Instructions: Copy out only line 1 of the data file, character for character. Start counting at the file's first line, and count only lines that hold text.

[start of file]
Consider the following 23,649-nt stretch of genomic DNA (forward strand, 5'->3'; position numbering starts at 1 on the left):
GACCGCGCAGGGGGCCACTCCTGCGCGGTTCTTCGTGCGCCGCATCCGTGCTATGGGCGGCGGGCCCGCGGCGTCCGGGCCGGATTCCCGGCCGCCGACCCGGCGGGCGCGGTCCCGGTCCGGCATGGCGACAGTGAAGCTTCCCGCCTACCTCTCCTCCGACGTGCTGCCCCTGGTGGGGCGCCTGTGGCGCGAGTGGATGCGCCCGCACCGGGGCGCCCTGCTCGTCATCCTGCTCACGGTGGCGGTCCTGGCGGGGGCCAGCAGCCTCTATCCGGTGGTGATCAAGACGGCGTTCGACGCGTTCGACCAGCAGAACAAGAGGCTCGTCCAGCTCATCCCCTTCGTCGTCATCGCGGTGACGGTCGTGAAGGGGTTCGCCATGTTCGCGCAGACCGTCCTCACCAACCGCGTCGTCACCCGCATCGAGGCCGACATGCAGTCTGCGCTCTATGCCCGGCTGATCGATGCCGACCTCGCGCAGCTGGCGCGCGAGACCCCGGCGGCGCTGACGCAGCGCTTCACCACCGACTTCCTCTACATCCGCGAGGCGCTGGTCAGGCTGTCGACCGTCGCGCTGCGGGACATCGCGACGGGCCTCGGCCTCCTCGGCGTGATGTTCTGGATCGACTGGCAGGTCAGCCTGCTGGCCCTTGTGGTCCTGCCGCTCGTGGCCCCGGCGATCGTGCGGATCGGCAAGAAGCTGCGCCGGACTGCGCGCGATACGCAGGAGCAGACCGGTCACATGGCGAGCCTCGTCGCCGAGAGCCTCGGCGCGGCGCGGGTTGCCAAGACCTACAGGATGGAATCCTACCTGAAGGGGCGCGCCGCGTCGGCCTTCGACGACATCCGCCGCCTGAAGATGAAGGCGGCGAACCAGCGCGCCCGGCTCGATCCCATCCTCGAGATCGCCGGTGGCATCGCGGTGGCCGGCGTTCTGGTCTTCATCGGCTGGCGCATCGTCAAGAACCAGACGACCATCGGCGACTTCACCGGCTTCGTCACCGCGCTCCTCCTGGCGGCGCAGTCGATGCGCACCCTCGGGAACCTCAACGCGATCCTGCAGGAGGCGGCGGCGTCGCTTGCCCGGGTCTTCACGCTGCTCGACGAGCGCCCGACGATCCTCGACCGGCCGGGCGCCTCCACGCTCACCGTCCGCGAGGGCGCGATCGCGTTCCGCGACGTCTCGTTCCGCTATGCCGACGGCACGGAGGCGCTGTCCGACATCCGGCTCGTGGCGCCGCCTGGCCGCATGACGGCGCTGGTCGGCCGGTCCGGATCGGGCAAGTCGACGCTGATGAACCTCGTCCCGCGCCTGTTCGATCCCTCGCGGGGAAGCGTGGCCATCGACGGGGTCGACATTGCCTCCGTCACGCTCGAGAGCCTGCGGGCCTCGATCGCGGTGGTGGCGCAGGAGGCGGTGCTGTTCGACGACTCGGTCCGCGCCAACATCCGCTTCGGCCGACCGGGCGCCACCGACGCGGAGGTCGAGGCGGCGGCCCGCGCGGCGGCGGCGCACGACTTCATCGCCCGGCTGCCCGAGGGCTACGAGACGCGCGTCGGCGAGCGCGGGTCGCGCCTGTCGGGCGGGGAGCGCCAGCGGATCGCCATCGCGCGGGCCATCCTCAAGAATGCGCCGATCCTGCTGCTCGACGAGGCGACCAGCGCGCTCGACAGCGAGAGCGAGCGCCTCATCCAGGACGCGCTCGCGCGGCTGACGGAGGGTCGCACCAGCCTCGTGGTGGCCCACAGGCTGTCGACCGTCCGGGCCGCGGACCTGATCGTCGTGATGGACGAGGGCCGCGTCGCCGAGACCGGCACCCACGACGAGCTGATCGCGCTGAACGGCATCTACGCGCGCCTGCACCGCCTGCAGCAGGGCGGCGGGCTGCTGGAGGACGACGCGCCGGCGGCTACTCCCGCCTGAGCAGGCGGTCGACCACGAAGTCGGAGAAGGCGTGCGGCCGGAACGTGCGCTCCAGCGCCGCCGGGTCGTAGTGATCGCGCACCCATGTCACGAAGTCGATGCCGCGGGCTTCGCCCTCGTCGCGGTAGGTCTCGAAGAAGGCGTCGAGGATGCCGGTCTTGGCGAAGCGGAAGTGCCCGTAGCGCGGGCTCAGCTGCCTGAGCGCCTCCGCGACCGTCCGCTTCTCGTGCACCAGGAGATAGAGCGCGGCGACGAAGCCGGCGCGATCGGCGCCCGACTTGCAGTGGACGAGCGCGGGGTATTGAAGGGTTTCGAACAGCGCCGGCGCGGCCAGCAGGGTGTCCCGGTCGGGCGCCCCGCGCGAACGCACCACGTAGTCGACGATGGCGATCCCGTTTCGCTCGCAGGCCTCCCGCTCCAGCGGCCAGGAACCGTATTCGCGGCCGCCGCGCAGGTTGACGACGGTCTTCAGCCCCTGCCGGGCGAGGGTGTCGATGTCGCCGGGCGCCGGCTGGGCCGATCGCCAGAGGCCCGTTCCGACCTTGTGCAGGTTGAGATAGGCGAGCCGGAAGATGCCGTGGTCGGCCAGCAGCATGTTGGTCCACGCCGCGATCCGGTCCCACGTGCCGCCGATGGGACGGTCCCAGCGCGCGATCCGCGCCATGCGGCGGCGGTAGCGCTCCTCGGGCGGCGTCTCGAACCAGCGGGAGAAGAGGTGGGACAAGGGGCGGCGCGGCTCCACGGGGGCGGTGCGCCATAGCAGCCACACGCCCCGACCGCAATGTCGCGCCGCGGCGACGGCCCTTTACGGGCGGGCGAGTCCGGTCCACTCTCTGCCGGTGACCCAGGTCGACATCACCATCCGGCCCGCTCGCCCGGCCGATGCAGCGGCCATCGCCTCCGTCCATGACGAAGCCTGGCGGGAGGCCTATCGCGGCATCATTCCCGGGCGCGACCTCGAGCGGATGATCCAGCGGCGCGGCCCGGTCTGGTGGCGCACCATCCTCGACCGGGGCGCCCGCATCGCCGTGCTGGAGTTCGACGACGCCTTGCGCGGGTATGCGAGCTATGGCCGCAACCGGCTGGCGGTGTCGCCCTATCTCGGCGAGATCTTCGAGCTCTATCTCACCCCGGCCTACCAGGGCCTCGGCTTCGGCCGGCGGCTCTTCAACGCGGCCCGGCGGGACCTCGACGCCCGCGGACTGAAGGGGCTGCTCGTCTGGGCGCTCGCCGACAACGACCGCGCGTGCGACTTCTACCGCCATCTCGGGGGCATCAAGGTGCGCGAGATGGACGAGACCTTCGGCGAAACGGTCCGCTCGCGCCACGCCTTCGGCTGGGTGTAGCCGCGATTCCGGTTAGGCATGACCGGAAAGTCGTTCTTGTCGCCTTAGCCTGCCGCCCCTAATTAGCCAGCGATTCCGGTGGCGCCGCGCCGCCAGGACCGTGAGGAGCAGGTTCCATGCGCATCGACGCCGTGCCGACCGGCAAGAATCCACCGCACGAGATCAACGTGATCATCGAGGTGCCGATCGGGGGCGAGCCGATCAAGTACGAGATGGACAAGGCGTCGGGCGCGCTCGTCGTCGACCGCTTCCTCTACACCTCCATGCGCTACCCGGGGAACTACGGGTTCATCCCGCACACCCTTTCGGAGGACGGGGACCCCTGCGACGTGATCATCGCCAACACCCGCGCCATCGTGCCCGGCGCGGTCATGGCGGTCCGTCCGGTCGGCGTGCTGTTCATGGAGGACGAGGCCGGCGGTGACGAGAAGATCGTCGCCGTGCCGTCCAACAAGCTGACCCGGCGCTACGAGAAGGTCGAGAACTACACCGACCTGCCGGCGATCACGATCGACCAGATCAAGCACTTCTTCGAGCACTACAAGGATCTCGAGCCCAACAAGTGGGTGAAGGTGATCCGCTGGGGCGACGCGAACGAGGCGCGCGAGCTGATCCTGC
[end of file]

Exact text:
Consider the following 23,649-nt stretch of genomic DNA (forward strand, 5'->3'; position numbering starts at 1 on the left):